As researchers we have an equal responsibility to both client and participant – and the latter is sometimes forgotten. It is of utmost importance that people who take part in our studies are protected in terms of the data they give us. They have a right to know exactly what that data will be used for, and should sign consent to this effect.

Never before has this been more important than with the advent of social media. Information that researchers get from social media platforms can go viral very quickly, and people’s identities can be tracked far more easily. Very often participants will give information unwittingly that can be traced back to themselves. As researchers, we are not allowed to pass on any information that may lead to the identification of a participant.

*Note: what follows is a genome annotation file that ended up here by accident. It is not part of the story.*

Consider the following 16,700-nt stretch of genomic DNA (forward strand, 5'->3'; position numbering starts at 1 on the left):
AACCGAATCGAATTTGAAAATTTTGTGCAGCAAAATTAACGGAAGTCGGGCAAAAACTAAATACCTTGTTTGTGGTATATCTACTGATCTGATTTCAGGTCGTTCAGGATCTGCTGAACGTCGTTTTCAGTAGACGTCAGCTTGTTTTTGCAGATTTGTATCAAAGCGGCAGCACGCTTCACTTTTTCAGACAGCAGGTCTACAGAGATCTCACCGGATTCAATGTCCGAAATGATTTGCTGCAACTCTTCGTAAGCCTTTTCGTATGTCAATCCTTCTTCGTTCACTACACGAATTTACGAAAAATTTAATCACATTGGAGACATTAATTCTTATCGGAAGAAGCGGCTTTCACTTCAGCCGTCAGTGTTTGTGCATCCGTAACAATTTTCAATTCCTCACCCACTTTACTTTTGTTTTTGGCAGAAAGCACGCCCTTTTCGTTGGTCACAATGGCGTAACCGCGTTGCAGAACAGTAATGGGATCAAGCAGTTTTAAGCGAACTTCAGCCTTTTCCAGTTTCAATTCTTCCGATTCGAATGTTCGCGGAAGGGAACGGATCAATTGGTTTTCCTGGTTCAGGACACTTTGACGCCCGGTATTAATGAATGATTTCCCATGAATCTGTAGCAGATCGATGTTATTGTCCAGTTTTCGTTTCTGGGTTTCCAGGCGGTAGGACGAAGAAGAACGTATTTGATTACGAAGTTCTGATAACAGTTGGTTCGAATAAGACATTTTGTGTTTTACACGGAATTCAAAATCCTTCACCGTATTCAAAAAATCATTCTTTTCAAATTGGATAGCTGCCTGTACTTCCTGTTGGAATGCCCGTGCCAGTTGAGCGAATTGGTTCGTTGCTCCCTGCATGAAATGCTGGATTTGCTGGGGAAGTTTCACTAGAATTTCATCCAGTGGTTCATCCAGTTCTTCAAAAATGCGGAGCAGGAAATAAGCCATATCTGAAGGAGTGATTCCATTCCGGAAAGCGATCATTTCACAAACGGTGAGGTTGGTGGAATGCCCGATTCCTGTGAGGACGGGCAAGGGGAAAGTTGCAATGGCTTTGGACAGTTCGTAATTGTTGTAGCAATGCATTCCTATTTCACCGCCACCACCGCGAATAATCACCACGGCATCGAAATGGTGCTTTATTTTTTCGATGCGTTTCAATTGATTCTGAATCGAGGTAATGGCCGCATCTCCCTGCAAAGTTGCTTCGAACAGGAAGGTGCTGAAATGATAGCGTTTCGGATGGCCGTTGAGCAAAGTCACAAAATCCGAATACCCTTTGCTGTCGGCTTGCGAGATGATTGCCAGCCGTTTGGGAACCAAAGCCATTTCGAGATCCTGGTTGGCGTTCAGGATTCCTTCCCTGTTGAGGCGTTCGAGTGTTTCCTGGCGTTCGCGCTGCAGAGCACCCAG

When participating in online research, and particularly MROC’s (Market Research Online Communities), participants must make sure they are aware upfront of the subject matter under discussion, and also any rules that should be adhered to. Information may be placed in the public domain, and thus they must be comfortable that their identities cannot be linked in any way – and again – sign consent to participate. In some cases avatars are used, to prevent identification of the participants. Researchers need parental consent for any under 18’s participating in research.

In a nutshell, all the ethics that generally apply are amplified when it comes to social media research as it is such a public and powerful domain. Researchers need to ensure they do not engage in any activities which could undermine public confidence in market, social or opinion research. Participants need to know their information may not be used for anything apart from the research: they may not be contacted at a later stage for direct marketing or promotion for example.

Researchers – be responsible. Participants – be informed!

Reference: Esomar Guidelines for Social Media Research